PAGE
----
NileGuide CEO Josh Steinitz recently returned from an incredible trip to Corsica. Read on for his itinerary, highlights and stunning photos.
Walking along a narrow foot track, we could see miles in every direction. Beneath our feet was a soft mixture of pincushion-like grass, surrounded by low shrubs, granite boulders, and peaks towering in the distance. Our only neighbors were some occasional black-coated pigs that foraged amidst the wild heath. Here, after many days of memorable experiences around the island, in this out of the way spot, we felt like we were experiencing the real off-the-beaten-path Corsica of legend.
As an American, when you tell your friends you’re traveling to Corsica, you usually get a series of messages like “have fun in Italy!” or “oh, I love the coast of Spain!” More than a lesson in the geographic ignorance of most of us, it’s a strong indicator of how unknown this incredible place, known as “L’Île de Beauté,” is among even the savviest U.S. travelers
On our 10-day trip, my fiancée Sylvia and I followed a counter-clockwise route around the island, starting in Ajaccio, the capital (and birthplace of Napolean). The port city, a legitimate destination in its own right, makes a good base for exploring both the southwest coast as well as some destinations in the notoriously rugged interior, since the main cross-island road runs from Ajaccio to Bastia in the northeast. Basing ourselves out of the friendly and welcoming Hotel Les Mouettes, with an enviable location right on the water just outside of downtown, we spent several days exploring the region, making days trips south along the coast to Propriano and Campomoro, and north into the mountains around Corte.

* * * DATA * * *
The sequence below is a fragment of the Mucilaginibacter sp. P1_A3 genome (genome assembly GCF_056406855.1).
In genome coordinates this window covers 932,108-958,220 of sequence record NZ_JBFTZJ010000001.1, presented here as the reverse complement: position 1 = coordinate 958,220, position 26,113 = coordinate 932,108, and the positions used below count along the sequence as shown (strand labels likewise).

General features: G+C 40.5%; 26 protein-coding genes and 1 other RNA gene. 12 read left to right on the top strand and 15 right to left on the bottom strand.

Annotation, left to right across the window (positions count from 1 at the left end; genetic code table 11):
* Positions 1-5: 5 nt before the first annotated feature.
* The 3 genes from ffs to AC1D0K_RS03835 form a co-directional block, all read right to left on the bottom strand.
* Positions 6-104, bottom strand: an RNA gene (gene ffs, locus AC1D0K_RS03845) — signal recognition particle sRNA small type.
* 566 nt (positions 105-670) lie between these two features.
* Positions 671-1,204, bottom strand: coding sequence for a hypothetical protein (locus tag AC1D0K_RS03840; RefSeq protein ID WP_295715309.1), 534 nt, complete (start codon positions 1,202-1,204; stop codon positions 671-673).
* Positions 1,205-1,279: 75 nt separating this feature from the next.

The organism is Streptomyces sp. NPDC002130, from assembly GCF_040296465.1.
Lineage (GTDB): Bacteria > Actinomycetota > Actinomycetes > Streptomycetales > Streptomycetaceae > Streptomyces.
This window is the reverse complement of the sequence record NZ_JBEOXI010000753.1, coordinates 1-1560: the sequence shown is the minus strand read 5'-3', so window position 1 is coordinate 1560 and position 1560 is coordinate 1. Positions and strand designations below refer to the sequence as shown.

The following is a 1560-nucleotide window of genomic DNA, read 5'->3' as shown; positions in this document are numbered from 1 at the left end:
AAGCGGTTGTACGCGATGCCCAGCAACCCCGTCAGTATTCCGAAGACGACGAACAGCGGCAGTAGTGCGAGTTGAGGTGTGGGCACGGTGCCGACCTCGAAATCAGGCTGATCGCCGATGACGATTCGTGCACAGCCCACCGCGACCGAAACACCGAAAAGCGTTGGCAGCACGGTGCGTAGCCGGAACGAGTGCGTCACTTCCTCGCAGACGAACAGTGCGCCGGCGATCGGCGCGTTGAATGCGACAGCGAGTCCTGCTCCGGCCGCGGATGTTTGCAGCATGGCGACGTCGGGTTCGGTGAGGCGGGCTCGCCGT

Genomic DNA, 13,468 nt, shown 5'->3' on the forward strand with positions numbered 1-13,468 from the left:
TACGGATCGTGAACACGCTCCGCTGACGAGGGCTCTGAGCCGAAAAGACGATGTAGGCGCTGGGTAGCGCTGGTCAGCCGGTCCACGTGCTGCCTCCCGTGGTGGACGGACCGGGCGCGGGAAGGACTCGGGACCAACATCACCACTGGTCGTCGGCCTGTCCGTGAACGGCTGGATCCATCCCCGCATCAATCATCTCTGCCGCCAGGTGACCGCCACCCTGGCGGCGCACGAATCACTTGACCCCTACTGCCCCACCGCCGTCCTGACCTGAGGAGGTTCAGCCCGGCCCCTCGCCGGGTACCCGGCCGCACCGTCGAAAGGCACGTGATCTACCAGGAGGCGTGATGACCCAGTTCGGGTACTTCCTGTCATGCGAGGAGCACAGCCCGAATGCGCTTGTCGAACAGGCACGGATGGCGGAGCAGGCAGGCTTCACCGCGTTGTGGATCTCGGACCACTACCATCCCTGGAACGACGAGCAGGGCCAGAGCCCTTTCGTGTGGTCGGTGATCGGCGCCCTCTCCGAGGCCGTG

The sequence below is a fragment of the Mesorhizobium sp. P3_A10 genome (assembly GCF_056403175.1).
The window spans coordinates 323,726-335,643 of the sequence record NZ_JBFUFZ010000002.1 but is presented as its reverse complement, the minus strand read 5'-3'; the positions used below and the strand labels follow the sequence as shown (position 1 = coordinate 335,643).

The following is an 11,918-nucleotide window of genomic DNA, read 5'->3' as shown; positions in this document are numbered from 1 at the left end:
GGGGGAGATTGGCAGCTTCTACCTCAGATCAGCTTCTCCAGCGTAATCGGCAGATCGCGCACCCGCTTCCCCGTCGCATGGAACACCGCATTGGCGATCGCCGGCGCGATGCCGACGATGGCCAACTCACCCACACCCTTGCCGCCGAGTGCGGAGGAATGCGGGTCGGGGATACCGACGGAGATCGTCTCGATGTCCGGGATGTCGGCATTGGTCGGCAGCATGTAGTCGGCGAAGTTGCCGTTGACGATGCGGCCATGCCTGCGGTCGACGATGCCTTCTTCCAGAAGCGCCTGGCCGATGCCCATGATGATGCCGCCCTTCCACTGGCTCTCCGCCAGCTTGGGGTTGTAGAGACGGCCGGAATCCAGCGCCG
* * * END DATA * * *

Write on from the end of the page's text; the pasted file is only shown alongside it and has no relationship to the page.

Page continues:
Propriano is just one gulf south of Ajaccio, but takes roughly 90 minutes to reach by car given the famously winding nature of even the main roads in Corsica. It has a pretty little waterfront harbor and the requisite open-air terrace restaurants along the quay, and merits an hour or two of exploration. It’s also within striking distance of Campomoro, a small village at the end of the road. There we found a white sand beach, clear, warm waters, a historic restored Genoese lookout tower (of which there are many around the island’s coast), and a walking path down a pristine undeveloped stretch of coastline, surrounded by granite boulders tumbling into the blue sea.
After a seaside day, we were ready to get an up-close view of Corsica’s rugged interior mountains, so we drove to the historic university town of Corte, and then on the ultra-narrow road up the Restonica Valley. The scenery became more and more jaw-dropping as we climbed up the valley, and we periodically slowed to a crawl to pass cars going in the opposite direction, with the driver on the outside trying to avoid the certain death of plunging over the edge. From the end of the road, we hiked up to the famous Melo and Capitello Lakes, set in a stunning glacial cirque surrounded by granite spires. The terrain was reminiscent of Yosemite or the Wind River Range in Wyoming, and felt incredibly far removed from the coastal beach towns. It was just one of many experiences that highlighted the incredible diversity of the island. Many destinations lay claim to the clichéd notion of being a region of “contrasts,” but on this score, Corsica really delivered. And, while we found plenty of people just about everywhere we went, we almost never heard a word of English spoken.